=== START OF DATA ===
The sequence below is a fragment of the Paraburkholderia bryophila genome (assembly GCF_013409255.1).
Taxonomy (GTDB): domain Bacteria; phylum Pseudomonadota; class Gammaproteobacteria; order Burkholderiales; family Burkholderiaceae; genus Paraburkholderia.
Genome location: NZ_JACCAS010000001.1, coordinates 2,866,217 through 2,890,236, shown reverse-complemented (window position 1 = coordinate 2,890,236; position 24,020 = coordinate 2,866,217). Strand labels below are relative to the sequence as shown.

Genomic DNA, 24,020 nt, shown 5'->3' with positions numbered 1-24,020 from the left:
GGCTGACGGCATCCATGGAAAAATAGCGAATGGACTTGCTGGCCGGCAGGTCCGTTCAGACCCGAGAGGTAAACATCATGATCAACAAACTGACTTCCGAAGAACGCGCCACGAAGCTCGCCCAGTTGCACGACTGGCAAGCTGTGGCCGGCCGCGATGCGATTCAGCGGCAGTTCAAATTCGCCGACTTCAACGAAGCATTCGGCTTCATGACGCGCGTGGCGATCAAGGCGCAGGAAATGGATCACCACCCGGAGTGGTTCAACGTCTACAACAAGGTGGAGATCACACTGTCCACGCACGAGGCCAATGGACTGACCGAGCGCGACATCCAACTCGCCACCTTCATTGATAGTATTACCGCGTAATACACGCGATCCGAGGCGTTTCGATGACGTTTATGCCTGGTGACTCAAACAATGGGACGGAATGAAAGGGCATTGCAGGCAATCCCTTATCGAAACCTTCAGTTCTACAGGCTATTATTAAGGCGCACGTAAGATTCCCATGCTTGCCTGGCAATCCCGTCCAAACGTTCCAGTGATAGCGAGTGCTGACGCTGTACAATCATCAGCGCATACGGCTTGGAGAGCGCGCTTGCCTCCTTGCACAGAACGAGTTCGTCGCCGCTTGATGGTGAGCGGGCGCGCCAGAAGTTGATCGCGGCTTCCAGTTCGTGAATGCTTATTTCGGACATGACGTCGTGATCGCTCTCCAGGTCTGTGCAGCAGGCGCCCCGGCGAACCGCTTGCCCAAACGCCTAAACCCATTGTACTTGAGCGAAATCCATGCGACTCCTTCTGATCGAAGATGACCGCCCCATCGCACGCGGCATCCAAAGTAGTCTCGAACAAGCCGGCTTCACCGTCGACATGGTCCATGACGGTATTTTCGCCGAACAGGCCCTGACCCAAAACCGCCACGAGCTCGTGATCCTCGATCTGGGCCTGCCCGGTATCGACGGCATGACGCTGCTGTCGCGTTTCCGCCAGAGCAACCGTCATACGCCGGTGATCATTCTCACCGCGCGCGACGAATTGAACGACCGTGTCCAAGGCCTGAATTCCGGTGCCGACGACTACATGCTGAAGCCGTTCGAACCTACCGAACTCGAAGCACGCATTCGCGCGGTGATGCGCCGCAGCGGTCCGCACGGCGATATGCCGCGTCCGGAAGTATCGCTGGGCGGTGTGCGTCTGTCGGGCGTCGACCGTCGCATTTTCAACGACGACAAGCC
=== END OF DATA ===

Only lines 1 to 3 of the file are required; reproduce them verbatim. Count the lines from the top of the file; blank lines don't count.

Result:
The sequence below is a fragment of the Paraburkholderia bryophila genome (assembly GCF_013409255.1).
Taxonomy (GTDB): domain Bacteria; phylum Pseudomonadota; class Gammaproteobacteria; order Burkholderiales; family Burkholderiaceae; genus Paraburkholderia.
Genome location: NZ_JACCAS010000001.1, coordinates 2,866,217 through 2,890,236, shown reverse-complemented (window position 1 = coordinate 2,890,236; position 24,020 = coordinate 2,866,217). Strand labels below are relative to the sequence as shown.